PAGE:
Friday, February 9th, 2007

POW: Excuse me sir, you seem to have a server in your client

Category: Announcements, Editorial

Ready to take your mind for a spin? David Kellog has created POW the Plain Old Webserver.

POW is a Firefox plugin that implements a full web server. That means that your browser client now has a server in it.

That just sounds goofy no? It can be useful though. dojo.storage needs a server to do an autoproxy with to do local storage. You could do that all via the extension.

The Plain Old Webserver uses Server-side Javascript (SJS) to run a server inside your browser. Use it to distribute files from your browser. It supports Server-side JS, GET, POST, uploads, Cookies, SQLite and AJAX. It has security features to password-protect your site. Users have created a wiki, chat room and search engine using SJS.

This version includes:

  • Documentation to show you how to build a Server-side Javascript program.
  • File uploading code
  • SQLite interface for easy saving of persistent data

POW has more WOW than Vista! :)

Posted by Dion Almaer at 6:31 am
18 Comments

++++-
4.1 rating from 46 votes

18 Comments »

Comments feed TrackBack URI

Coupled with Firefox Portable, this could be very useful for delivery web apps on USB sticks. Good work!

Comment by Dave Searle — February 9, 2007

“dojo.storage needs a server to do an autoproxy with to do local storage.”

Wrong, dojo offline toolkit needs a proxy, not dojo.storage.

Comment by JB Boisseau — February 9, 2007

Good Point Dave! I have experimented with asp.net apps packaged on USB sticks using the .net ApplicationHost class. This is limited to serving asp.net pages requiring the host machine to have the .net framework installed.

This new idea offers a massive potential for platform independent applications.

Comment by Martyn Hawkins — February 9, 2007

Not sure how many people realize this, but you can make a simple webserver in Firefox with just a few lines of javascript code –

http://www.xulplanet.com/tutorials/mozsdk/serverpush.php
(second part – server sockets)

Comment by Alex Kaminski — February 9, 2007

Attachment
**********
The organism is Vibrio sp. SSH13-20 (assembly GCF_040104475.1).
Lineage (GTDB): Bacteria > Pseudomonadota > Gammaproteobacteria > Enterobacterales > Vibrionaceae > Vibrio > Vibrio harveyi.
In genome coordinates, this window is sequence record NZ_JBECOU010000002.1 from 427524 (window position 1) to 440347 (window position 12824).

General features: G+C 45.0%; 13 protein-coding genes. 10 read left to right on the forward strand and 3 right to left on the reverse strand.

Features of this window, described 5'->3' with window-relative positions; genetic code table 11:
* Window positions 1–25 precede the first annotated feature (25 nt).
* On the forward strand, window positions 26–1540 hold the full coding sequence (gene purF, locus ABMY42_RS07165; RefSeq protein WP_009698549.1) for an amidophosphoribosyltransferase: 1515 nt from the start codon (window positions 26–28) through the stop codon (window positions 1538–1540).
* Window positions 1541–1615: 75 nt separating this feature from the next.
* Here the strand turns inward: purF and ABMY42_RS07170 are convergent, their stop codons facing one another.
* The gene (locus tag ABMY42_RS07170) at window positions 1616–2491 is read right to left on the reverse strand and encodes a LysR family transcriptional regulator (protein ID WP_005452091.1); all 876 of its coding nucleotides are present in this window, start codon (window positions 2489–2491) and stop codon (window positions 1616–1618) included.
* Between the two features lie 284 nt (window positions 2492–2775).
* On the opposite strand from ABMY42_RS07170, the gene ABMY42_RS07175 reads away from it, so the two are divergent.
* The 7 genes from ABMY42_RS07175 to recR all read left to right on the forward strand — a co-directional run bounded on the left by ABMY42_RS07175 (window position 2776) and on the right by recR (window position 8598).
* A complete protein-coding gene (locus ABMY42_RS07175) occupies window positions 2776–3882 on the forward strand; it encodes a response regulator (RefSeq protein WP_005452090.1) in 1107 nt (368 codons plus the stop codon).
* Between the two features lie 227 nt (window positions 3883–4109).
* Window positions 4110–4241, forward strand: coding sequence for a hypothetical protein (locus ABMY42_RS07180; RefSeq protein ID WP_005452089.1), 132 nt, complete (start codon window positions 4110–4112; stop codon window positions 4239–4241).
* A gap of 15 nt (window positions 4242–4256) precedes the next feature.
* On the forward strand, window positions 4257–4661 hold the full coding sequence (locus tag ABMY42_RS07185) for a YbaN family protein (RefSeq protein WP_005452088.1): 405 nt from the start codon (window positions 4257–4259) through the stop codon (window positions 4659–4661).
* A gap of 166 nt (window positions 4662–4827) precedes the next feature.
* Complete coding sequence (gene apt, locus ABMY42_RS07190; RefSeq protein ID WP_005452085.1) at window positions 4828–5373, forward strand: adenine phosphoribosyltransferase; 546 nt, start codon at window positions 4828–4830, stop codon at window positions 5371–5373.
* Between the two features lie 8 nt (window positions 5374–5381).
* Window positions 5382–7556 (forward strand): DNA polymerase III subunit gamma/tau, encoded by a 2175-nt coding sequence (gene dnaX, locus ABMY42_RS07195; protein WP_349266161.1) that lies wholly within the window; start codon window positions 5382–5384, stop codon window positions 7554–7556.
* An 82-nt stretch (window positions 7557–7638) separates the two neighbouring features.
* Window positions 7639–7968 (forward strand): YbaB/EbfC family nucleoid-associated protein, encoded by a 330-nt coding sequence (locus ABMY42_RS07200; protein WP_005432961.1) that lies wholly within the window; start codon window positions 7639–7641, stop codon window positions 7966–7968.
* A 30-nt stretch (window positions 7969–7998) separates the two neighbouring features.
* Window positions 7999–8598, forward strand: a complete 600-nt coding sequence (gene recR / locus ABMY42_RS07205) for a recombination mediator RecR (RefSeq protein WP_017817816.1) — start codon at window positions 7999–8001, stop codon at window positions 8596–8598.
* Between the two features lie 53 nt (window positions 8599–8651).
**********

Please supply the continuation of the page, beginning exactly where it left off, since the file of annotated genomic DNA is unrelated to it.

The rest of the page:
Great idea! Intermitent internet connections can kill web-based apps, so this may provide a true alternative (specially when combined with dojo offline toolkit).

Now, why does it only support GET and POST methods? I want to create RESTful services, so PUT and DELETE should be also supported.

Moreover, a template-based JS engine would be really helpful… No mixed code would be a plus.

Comment by Rui Lopes — February 9, 2007

I thought there’s already something called httpd.js for Mozilla…

Comment by kourge — February 9, 2007

This is a most impressive application. I think this “JavaScript application server” could well evolve into something immensely useful.

I would like to see a function to enable easier server side XSL transforms.

I would like to see the speed of URL fetching mechanism improved; possibly it could make use of the browser file cache.

Longer term, I would like to see an application manager to help deploy applications (along the lines of Tomcat manager).

I would like to see this support the notion of storing variables in scopes (e.g. request, session, application) like other application servers do.

Comment by Mark McLaren — February 9, 2007

For Server Side JavaScript, also take a look at Phobos:

https://phobos.dev.java.net/

It can run embedded in a IDE, so in theory could run in Firefox, the tools support allows for server side JavaScript debugging.
Based on Grizzly and already highly performant. It contains jMaki Ajax library as well (https://ajax.dev.java.net), and you can use dojo both on client side and server side https://phobos.dev.java.net/tutorials ).
Can be also deployed as a War web app to any relevant container.

Might be a good time to start doing a firefox plugin as well:-)
the Derby Java DB database can already run embedded in FireFox:
http://developers.sun.com/prodtech/javadb/overview/product_tour/readme.jsp

Ludo

Comment by Ludo — February 9, 2007

Am I the only one who thinks “security nightmare” when I read this?

Comment by Greg Hughes — February 9, 2007

Yup.

Comment by mikael bergkvist — February 9, 2007

Here’s the point of distinction. As far as I know, this is the only server that works in a browser. Also, it has a programming language (SJS) that is backed by wiki full of documentation. Yes, the possibilities are endless, and POW enables more interesting network applications than AJAX-to-static-server apps allow.